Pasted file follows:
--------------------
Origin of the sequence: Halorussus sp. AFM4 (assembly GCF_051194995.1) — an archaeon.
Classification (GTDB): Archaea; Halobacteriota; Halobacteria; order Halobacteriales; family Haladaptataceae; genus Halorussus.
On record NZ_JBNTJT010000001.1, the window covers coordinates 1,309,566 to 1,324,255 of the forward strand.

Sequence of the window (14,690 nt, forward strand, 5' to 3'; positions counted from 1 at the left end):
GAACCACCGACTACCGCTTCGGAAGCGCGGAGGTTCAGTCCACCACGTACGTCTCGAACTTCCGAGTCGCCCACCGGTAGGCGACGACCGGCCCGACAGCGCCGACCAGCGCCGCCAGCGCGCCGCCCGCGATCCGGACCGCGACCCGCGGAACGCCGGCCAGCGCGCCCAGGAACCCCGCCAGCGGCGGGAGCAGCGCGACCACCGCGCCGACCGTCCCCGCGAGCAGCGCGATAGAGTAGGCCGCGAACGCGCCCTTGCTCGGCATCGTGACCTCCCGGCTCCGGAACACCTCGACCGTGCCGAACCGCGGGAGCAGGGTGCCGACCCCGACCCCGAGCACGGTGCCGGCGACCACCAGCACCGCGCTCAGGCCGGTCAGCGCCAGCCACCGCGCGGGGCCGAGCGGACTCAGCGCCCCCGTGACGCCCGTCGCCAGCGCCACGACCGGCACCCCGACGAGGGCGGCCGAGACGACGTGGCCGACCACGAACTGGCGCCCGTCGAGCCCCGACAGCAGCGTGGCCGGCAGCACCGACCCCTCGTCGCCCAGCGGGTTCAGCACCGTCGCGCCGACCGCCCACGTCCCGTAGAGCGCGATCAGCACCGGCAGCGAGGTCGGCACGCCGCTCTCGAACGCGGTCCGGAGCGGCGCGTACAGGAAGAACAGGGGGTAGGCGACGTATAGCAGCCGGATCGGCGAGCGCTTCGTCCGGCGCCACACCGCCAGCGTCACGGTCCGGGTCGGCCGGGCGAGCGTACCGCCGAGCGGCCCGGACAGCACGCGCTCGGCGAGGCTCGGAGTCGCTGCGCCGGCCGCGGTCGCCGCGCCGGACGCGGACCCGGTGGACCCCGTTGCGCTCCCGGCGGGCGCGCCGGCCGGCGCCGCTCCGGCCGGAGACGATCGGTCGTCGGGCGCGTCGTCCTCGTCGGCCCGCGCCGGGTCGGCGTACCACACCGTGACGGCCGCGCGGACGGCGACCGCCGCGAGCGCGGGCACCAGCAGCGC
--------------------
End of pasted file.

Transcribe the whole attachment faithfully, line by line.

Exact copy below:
Origin of the sequence: Halorussus sp. AFM4 (assembly GCF_051194995.1) — an archaeon.
Classification (GTDB): Archaea; Halobacteriota; Halobacteria; order Halobacteriales; family Haladaptataceae; genus Halorussus.
On record NZ_JBNTJT010000001.1, the window covers coordinates 1,309,566 to 1,324,255 of the forward strand.

Sequence of the window (14,690 nt, forward strand, 5' to 3'; positions counted from 1 at the left end):
GAACCACCGACTACCGCTTCGGAAGCGCGGAGGTTCAGTCCACCACGTACGTCTCGAACTTCCGAGTCGCCCACCGGTAGGCGACGACCGGCCCGACAGCGCCGACCAGCGCCGCCAGCGCGCCGCCCGCGATCCGGACCGCGACCCGCGGAACGCCGGCCAGCGCGCCCAGGAACCCCGCCAGCGGCGGGAGCAGCGCGACCACCGCGCCGACCGTCCCCGCGAGCAGCGCGATAGAGTAGGCCGCGAACGCGCCCTTGCTCGGCATCGTGACCTCCCGGCTCCGGAACACCTCGACCGTGCCGAACCGCGGGAGCAGGGTGCCGACCCCGACCCCGAGCACGGTGCCGGCGACCACCAGCACCGCGCTCAGGCCGGTCAGCGCCAGCCACCGCGCGGGGCCGAGCGGACTCAGCGCCCCCGTGACGCCCGTCGCCAGCGCCACGACCGGCACCCCGACGAGGGCGGCCGAGACGACGTGGCCGACCACGAACTGGCGCCCGTCGAGCCCCGACAGCAGCGTGGCCGGCAGCACCGACCCCTCGTCGCCCAGCGGGTTCAGCACCGTCGCGCCGACCGCCCACGTCCCGTAGAGCGCGATCAGCACCGGCAGCGAGGTCGGCACGCCGCTCTCGAACGCGGTCCGGAGCGGCGCGTACAGGAAGAACAGGGGGTAGGCGACGTATAGCAGCCGGATCGGCGAGCGCTTCGTCCGGCGCCACACCGCCAGCGTCACGGTCCGGGTCGGCCGGGCGAGCGTACCGCCGAGCGGCCCGGACAGCACGCGCTCGGCGAGGCTCGGAGTCGCTGCGCCGGCCGCGGTCGCCGCGCCGGACGCGGACCCGGTGGACCCCGTTGCGCTCCCGGCGGGCGCGCCGGCCGGCGCCGCTCCGGCCGGAGACGATCGGTCGTCGGGCGCGTCGTCCTCGTCGGCCCGCGCCGGGTCGGCGTACCACACCGTGACGGCCGCGCGGACGGCGACCGCCGCGAGCGCGGGCACCAGCAGCGC